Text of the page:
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War Outline
For The Thematic Approach to U.S. History
    1. Causes
      1. Economic - Because England was in debt from the French and Indian War, she imposed and was determined to collect various taxes.
        1. Sugar Act: tax on sugar and coffee. Although no one questioned this act, vice-admiralty court trials for violators angered people.
        2. Stamp Act: tax on all legal documents (birth, death, marriages, real estate). Since this was an internal tax (not a tariff) the colonies resented it. "No taxation without representation."
        3. Declaratory Act: England repealed the Stamp Act, but claimed Parliamentary right to make laws for the colonies
        4. Townshend Duties: external tax on glass, lead, tea, paint, and paper. Americans boycotted British goods in response.
        5. Tea Act and Coercive Acts (after Boston Tea Party)
      2. Political
        1. England did not have effective leadership under King George III.
        2. Strong leadership in America: Washington, Sam Adams, Jefferson, and Franklin.
        3. Colonial institutions, having operated democratically and with limited interference since early 17th century, felt that England was acting regressively.
        4. Taxation without direct representation in Parliament angered colonists.
        5. Original charters were being revoked.
      3. Violation of cherished legal rights as Englishmen
        1. Writs of Assistance -- general search warrants violated cherished rights.
        2. Criminal trials judged in vice-admiralty courts rather than by jury of one's peers in district where crime was allegedly committed.
        3. Quartering Act -- broke tradition of not quartering troops in peacetime.
      4. Philosophical
        1. Age of Enlightenment: John Locke (Right of revolution)
        2. Thomas Paine - "Common Sense"
      5. Emotional
        1. Boston Massacre
        2. Boston Tea Party
    2. Battles
      1. Lexington and Concord, April 1775
      2. Saratoga (1777) America victory. Turning point in war as France agreed to ally with America. Gave military aid and troops.
      3. Yorktown (1781) Cornwallis surrendered to Washington
    3. Results
      1. Independence of thirteen states
      2. Territory from Atlantic to Mississippi, but not Florida
      3. Nationalistic spirit
      4. Social reform: no entail or primogeniture, gradual emancipation of slaves in the North, elimination of religious requirements to vote, women began to receive more education.
      5. Influenced French Revolution in 1789 and colonial independence movements in the 19th and 20th centuries.
        (Washington's policy of isolationism and neutrality/Farewell Address)

  2. THE WAR OF 1812 (1812-1814)
    1. Causes
      1. Impressment of American sailors
      2. Problems with Indians in the Ohio River Valley
      3. England continued to maintain forts on frontier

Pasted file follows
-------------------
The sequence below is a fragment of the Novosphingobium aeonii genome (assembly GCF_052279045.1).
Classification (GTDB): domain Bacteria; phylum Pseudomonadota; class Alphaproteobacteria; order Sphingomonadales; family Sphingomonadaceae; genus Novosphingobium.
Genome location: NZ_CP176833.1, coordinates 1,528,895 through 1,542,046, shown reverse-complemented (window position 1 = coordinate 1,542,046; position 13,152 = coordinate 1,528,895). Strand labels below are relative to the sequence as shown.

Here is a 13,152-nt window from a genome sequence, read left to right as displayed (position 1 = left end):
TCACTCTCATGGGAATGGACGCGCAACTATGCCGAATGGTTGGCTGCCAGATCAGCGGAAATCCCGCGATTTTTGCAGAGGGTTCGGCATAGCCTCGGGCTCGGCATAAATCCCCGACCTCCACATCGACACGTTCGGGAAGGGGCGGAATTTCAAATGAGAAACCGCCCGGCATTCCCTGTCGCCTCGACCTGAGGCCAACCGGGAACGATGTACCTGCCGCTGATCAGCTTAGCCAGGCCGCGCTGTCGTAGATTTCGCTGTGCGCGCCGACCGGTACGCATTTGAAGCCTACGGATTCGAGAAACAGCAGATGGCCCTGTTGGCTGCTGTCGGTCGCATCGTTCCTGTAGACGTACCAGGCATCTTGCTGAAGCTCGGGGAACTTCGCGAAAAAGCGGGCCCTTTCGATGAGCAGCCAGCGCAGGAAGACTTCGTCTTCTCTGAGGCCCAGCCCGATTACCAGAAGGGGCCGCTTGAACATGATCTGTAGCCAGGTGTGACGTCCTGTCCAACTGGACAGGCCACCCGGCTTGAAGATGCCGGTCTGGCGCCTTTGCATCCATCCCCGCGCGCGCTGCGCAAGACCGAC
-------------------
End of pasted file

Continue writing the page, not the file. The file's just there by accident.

4. Agricultural depression
      5. War Hawks (Calhoun and Clay) wanted to expand to Canada and were anti-British
    2. Results
      1. The status quo was maintained in the Treaty of Ghent (1815)
      2. Increased nationalism
      3. Increased manufacturing
      4. Freedom of the seas restored
      5. Andrew Jackson became a war hero
        (The Monroe Doctrine, 1823)
        (The Oregon Treaty, 1846)

  3. THE MEXICAN WAR (1846-1848)
    1. Causes
      1. Mexico was newly independent from Spain and weak
      2. U.S. nationalist and expansionist
      3. The belief in manifest destiny/continental power
      4. The failure of the Slidell mission
      5. American troops sent to disputed territory (Rio Grande v. the Nueces River)
      6. Polk's expansionist platform
    2. Results
      1. Treaty of Guadalupe Hidalgo, 1848
      2. U.S. became a continental power
      3. $15 million for California and New Mexico
      4. Rio Grande became the boundary of U.S. and Texas
      5. Increased tensions between North and South over slavery issue

  4. CIVIL WAR (1861-1865)
    1. Causes
      1. Slavery: (Constitutional Convention, Missouri Compromise, Abolitionist Crusade, Fugitive Slave Law, Underground Railroad, Kansas Nebraska Act, John Brown's raids, Dred Scott Decision, Uncle Tom's Cabin, Republican party platform (against extension of slavery in the territories).
      2. Economic: Different economy of North and South. North had manufacturing interests to protect. The South was agricultural, depended on slave labor, and had basically no manufactures. North desired a protective tariff.
      3. Political: North's strong central government under the Constitution and South's states' rights and right of nullification/secession.
      4. Emotional: John Brown's raids, Southern fear of a Northern abolition conspiracy, Northern fear of a Southern conspiracy to spread slavery everywhere, violence in Kansas and Congress.
    2. Battles